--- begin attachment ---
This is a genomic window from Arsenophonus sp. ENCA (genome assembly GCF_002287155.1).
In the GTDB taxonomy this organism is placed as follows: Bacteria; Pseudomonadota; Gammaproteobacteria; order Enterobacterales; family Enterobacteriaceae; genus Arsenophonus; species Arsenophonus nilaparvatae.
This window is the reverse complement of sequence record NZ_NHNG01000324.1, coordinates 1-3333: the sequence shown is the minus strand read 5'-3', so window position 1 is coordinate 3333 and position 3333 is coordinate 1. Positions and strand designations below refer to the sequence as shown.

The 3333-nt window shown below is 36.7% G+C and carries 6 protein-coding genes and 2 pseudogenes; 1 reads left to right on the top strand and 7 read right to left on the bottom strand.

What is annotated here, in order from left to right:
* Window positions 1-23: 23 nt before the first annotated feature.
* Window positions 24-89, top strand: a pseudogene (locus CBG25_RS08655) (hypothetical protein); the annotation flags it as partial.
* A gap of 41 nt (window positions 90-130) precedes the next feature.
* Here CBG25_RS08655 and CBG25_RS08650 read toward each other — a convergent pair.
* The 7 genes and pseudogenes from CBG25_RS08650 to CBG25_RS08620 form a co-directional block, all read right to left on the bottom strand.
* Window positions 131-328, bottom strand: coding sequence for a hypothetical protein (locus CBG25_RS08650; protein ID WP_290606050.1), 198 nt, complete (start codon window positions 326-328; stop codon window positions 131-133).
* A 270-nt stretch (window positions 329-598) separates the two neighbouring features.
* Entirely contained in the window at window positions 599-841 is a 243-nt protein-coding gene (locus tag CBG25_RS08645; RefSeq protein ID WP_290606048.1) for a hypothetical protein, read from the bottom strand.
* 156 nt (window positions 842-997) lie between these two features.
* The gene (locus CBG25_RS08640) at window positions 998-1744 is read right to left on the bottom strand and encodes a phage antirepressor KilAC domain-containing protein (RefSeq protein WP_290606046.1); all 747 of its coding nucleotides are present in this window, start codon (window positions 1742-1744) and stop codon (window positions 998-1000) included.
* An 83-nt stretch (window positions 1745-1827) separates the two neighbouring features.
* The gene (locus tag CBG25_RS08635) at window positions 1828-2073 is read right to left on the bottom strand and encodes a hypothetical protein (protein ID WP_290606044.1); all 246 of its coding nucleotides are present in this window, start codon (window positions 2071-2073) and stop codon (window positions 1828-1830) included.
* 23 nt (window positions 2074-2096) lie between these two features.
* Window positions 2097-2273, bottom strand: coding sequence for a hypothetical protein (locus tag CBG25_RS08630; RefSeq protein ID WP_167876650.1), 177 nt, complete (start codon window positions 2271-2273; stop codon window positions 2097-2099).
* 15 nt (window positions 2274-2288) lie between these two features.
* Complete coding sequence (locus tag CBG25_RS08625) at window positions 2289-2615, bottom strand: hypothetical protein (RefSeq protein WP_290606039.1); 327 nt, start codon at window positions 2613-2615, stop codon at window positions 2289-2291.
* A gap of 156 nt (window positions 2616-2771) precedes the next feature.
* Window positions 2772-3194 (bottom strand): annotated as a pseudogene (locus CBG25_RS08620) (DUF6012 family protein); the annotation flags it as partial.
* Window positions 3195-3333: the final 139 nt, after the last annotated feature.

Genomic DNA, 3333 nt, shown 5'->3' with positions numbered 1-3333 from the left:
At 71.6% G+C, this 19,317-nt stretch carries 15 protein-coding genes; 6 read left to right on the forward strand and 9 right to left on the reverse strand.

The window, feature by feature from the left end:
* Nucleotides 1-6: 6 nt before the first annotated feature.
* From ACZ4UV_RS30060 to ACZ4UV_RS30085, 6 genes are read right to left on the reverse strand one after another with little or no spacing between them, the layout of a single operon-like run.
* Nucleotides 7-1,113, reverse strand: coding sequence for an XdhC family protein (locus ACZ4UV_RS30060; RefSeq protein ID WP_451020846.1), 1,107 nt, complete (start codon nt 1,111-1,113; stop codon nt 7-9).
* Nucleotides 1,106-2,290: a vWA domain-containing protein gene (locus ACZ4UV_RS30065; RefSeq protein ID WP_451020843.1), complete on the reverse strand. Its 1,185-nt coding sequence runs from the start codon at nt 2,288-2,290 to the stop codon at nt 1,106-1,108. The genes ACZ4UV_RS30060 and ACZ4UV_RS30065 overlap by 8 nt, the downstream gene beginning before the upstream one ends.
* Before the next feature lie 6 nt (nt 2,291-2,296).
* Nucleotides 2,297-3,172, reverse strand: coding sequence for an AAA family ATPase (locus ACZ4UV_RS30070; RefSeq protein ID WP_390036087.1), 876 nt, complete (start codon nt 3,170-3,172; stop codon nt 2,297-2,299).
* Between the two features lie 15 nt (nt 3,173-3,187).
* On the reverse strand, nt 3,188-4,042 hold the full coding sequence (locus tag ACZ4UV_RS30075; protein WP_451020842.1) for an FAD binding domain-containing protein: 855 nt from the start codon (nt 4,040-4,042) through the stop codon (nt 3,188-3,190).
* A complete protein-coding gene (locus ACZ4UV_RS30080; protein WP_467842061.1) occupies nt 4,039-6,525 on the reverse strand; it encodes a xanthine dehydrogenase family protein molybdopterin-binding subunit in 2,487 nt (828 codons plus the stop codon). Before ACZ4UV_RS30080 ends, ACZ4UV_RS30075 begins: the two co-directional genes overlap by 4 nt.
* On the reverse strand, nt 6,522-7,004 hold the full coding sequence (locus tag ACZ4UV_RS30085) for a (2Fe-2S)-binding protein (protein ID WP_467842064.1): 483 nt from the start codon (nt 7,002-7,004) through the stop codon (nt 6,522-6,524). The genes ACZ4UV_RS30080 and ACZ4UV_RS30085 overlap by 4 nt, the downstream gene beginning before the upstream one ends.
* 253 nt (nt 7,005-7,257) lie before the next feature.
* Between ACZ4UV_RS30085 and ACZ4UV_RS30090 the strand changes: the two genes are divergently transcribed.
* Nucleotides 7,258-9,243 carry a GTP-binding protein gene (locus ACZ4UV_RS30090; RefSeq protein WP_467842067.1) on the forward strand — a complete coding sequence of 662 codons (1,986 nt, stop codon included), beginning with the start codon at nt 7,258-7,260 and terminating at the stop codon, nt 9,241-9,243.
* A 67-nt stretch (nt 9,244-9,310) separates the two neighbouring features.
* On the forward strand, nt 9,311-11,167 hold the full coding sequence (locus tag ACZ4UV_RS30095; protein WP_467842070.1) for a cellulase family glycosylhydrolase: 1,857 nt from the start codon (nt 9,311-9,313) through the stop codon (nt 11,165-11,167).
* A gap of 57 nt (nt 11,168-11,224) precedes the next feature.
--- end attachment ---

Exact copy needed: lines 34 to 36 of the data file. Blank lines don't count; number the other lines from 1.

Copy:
* Between the two features lie 15 nt (nt 3,173-3,187).
* On the reverse strand, nt 3,188-4,042 hold the full coding sequence (locus tag ACZ4UV_RS30075; protein WP_451020842.1) for an FAD binding domain-containing protein: 855 nt from the start codon (nt 4,040-4,042) through the stop codon (nt 3,188-3,190).
* A complete protein-coding gene (locus ACZ4UV_RS30080; protein WP_467842061.1) occupies nt 4,039-6,525 on the reverse strand; it encodes a xanthine dehydrogenase family protein molybdopterin-binding subunit in 2,487 nt (828 codons plus the stop codon). Before ACZ4UV_RS30080 ends, ACZ4UV_RS30075 begins: the two co-directional genes overlap by 4 nt.